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A Place With All The Dark Academia Vibes
if you are looking for a place with all the academia aesthetic feels then may I suggest Stowe House and Gardens. Firstly not only is it a private school, a must for the academia aesthetic but it’s all pillars, stonework, and follies adding a somewhat arty and romantic feel. It honestly is a photographer’s dream.
I only spent one day there and could have spent three so a trip back is a must. It wasn’t a place I had heard about or seen anywhere it doesn’t seem to have made it to Insta fame yet, which seems kind of strange. It is almost as if the gardens of this house were designed to be a film stage or a photographer’s backdrop.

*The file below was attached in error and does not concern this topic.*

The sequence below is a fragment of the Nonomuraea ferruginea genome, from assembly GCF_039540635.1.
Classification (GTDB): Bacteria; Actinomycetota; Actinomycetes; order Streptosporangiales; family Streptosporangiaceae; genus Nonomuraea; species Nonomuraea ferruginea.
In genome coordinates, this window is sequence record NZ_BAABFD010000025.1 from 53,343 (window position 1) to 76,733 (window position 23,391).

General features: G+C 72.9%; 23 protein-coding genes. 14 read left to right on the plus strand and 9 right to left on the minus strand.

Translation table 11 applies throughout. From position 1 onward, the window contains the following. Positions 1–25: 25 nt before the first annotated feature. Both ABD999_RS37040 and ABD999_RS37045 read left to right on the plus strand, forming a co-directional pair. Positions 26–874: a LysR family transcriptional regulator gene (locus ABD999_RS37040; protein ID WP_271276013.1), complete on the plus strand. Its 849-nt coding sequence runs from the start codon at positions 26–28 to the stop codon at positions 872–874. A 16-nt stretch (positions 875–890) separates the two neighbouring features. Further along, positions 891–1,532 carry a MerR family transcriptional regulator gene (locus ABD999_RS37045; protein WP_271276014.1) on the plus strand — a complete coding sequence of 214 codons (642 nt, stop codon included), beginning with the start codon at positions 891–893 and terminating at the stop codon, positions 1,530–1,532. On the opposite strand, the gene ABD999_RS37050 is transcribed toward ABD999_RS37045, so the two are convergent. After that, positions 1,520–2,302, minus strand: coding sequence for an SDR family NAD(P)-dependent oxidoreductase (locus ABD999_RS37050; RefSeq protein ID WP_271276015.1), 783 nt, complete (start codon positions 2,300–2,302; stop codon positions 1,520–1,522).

Richard Branson is probably the most famous person to come out of Stowe school and he is the current President of the Old Stoic Society. Other famous students include Henry Cavill, David Niven, and Christoper Robin Milnes, yes the son of A.A.Milne.
However, no filmmakers or set designers were involved in the garden design just a Viscount with a flair for the dramatic. Whatever, I’m thankful he created this Georgian legacy for us all to enjoy, and yes the property has been used in many films and Tv series such as The Crown, Bridgerton, The World is Not Enough, Indian Jones, and Stardust to name but a few.
Viscount Cobham is the person responsible for commissioning the gardens in 1717 and was more to do with politics at the time than anything else.